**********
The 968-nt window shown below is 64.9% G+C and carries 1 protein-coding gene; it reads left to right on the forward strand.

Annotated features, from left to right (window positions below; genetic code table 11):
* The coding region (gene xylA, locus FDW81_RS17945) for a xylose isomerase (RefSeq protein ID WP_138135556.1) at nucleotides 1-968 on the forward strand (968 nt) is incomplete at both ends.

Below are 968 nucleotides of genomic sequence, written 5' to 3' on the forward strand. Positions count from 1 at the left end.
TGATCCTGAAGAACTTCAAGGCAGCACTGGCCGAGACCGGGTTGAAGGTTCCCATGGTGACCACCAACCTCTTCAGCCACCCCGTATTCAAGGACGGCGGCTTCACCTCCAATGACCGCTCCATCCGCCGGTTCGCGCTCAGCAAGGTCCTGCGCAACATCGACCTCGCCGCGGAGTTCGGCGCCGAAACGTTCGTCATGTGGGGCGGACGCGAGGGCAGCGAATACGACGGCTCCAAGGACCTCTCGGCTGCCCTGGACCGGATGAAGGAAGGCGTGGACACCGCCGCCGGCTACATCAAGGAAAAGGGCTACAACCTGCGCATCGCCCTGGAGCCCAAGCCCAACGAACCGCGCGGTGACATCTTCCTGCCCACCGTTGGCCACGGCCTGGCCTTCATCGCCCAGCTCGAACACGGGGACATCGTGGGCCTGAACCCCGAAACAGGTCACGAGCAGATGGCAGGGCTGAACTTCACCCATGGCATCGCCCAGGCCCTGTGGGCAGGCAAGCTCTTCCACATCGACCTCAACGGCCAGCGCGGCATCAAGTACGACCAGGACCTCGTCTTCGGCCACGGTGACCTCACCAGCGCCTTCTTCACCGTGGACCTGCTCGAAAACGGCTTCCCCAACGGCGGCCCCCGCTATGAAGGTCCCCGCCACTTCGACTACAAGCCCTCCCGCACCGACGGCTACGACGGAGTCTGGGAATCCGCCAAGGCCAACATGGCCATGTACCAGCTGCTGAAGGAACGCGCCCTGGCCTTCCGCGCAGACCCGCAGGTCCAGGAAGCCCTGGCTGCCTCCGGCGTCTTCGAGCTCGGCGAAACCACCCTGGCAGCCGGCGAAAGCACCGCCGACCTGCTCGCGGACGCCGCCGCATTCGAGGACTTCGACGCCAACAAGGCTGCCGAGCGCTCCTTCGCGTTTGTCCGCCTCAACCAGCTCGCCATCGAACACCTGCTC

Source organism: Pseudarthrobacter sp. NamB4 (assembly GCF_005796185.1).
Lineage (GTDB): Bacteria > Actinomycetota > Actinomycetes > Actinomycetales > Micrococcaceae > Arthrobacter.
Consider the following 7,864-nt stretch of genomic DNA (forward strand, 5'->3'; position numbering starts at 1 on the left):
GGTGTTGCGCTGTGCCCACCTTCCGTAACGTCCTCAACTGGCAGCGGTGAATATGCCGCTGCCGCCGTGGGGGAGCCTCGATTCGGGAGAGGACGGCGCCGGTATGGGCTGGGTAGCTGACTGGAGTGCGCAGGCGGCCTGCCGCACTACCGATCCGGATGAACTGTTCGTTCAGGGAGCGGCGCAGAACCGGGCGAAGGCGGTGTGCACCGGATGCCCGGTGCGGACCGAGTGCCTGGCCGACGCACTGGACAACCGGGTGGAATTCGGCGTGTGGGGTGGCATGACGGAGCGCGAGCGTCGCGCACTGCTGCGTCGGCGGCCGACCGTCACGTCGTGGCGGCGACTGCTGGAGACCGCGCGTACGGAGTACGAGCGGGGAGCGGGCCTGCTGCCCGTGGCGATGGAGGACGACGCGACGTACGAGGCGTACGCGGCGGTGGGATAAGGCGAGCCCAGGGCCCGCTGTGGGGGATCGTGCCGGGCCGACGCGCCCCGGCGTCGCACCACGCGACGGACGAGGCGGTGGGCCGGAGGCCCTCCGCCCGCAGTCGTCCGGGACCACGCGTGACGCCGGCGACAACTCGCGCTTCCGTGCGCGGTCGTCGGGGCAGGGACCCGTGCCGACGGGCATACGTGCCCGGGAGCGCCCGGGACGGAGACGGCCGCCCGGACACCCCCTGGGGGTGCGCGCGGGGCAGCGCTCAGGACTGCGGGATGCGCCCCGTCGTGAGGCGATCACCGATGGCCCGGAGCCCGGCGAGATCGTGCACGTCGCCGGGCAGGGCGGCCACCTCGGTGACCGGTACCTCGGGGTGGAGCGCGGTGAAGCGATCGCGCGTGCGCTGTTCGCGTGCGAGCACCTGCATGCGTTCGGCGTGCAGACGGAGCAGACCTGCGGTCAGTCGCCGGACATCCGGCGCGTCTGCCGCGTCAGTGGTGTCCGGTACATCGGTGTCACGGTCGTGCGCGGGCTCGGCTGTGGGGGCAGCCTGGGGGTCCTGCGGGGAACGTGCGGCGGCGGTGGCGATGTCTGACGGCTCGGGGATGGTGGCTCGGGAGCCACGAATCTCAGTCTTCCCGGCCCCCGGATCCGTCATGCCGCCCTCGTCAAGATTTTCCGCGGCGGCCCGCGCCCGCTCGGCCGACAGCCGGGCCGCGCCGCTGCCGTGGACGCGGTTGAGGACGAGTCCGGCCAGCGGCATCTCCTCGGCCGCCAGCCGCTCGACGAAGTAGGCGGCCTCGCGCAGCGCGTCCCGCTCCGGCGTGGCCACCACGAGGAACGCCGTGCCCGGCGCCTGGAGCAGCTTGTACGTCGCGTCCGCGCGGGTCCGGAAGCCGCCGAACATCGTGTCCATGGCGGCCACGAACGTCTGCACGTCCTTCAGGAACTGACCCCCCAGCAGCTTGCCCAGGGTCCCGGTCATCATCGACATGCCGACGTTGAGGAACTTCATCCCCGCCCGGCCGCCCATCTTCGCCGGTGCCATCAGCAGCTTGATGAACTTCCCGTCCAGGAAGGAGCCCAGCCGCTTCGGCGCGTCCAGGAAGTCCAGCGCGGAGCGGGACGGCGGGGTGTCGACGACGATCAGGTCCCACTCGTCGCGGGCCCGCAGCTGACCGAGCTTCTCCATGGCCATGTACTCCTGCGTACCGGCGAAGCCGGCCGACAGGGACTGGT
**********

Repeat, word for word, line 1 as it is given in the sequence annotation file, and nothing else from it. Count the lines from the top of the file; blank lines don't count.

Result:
The 968-nt window shown below is 64.9% G+C and carries 1 protein-coding gene; it reads left to right on the forward strand.